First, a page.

To help evaluate plants in trial at North Creek Nursery, Crawford uses what she calls the New Plant Principles: “We like our plants to be good garden performers in the mid-Atlantic region. We don’t like to choose plants that are overly aggressive. We like to choose plants that have a low material input once they’re established. We also need to know how to produce these plants, how to market these plants, and we need to know that there’s a customer base that will want it.”
After all that is figured out, the plants get added to the catalog and become available to wholesale buyers, which eventually make their way to garden centers for retail purchase.
Mt. Cuba Center’s plant introductions
Coreopsis tripteris ‘Gold Standard’ is just one of many Mt. Cuba Center plant introductions. Since 1988, Mt. Cuba Center’s native plant experts have introduced 17 native plant selections, including popular favorites like Purple Dome New England aster (Symphyotrichum novae-angliae ‘Purple Dome’), a fall-blooming purple aster named after the solid mound it forms, covered in purple flowers, and Golden Fleece autumn goldenrod (Solidago sphacelata ‘Golden Fleece’), which grows as a more compact form of the wild species and blooms in late fall with spires of small yellow flowers.
“In general, we look for more ornamental versions of the wild species,” Coombs said. “The main goal of our introduction program is to get these plants out there and available to people so that they have more options, and more enticing options, to use in the garden.” With the overarching goal to increase appreciation for native plants, Mt. Cuba Center’s Plant Introduction Program selects and promotes plants that flourish in a garden setting, where good plant behavior is a must—like predictable size, clean-looking foliage, and attractive coloring.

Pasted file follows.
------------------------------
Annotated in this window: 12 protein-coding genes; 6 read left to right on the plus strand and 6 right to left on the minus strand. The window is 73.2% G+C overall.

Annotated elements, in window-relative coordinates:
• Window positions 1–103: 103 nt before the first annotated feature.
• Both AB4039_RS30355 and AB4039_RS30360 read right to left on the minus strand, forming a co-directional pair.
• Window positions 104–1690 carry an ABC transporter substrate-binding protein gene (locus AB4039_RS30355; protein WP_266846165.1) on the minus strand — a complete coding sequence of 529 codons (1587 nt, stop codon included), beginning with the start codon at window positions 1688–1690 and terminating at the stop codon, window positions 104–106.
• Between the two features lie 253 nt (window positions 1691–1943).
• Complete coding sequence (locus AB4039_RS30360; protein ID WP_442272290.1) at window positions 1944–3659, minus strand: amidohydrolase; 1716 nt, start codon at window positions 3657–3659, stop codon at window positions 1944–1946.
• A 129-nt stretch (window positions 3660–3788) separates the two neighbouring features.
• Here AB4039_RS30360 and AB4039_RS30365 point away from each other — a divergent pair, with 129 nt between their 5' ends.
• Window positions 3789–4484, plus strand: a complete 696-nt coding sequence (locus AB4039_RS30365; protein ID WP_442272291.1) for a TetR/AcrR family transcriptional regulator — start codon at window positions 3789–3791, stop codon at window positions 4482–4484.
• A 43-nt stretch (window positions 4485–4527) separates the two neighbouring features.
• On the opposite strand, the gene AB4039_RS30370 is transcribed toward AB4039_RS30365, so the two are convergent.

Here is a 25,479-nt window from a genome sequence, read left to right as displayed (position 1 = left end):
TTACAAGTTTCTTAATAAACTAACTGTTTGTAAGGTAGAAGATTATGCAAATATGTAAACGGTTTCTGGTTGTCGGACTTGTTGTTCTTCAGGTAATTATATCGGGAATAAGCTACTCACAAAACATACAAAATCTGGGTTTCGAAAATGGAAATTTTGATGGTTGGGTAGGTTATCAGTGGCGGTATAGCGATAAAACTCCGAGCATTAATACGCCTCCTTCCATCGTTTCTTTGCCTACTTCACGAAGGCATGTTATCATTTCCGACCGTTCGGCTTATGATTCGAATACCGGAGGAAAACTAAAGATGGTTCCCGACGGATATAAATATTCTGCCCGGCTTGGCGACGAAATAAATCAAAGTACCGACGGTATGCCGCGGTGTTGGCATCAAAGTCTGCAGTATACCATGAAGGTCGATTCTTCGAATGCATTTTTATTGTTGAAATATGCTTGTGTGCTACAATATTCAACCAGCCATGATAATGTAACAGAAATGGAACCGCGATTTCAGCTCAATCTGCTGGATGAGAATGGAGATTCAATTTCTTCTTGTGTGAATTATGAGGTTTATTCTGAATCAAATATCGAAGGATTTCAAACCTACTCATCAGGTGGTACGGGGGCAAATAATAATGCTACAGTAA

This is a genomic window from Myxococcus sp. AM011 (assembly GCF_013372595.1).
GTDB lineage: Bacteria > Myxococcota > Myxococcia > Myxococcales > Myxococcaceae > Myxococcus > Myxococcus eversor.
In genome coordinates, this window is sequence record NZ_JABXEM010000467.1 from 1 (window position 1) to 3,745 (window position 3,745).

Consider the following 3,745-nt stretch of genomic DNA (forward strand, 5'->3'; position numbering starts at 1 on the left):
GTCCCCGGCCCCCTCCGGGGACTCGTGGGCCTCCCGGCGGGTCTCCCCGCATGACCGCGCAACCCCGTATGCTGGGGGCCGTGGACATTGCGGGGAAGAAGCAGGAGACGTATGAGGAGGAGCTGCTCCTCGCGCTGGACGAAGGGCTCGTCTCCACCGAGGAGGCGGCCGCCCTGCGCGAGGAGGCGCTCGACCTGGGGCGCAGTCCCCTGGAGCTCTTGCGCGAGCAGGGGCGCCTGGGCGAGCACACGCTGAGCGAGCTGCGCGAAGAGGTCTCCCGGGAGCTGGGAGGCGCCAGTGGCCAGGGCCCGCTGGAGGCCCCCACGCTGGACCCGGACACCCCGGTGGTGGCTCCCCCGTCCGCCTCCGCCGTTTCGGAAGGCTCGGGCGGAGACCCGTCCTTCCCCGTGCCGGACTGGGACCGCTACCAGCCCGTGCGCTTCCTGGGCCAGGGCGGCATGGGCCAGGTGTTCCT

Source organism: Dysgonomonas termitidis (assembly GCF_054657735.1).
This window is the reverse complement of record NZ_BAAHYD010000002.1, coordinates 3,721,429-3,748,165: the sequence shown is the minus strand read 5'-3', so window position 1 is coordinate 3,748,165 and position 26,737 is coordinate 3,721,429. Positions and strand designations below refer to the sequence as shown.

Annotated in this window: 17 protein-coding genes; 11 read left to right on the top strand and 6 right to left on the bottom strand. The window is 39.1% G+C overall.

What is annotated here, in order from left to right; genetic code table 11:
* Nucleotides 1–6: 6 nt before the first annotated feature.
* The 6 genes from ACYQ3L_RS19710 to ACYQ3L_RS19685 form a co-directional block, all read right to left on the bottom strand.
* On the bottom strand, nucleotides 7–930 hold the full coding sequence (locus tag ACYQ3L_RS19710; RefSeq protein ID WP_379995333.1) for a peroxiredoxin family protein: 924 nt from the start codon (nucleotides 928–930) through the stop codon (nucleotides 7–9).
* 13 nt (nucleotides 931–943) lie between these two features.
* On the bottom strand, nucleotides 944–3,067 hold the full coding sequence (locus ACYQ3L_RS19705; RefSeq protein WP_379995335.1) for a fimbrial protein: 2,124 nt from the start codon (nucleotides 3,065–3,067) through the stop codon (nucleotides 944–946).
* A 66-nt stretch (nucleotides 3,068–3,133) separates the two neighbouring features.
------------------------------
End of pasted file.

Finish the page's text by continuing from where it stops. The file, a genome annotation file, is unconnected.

Finding these plants
It can be frustrating to read the results of a plant trial, such as Mt. Cuba Center’s recent Monarda for the Mid-Atlantic Region report, and not find the top-performers at your local nursery.
“Once we go through an evaluation, not all of the evaluated plants are readily available to the consumer,” Coombs said. “When we write the report, though, we want to talk about the very best plants we saw, and in some cases those plants are ones people can’t get their hands on yet, which is pretty frustrating. It can take years for it to reach the market.” That’s because it takes time for the market to adapt to the change in demand.
To find Mt. Cuba Center’s plant introductions, or for the top-performers in a plant trial, place a request with a local garden center, or search for an online nursery, which, while sometimes more expensive, tend to offer newer, hard-to-find varieties of plants. Some garden centers even have their available plants listed online.
The average gardener can impact which plants come to market. By requesting plants from the local garden center, they add to the demand for garden-worthy native plants.
“Our sales and customer service team tells us a lot of information,” Crawford said. “They might say that we could really use a full-sun groundcover, or tell us what customers have been asking for.”
This article originally appeared in the News Journal on June 1, 2017.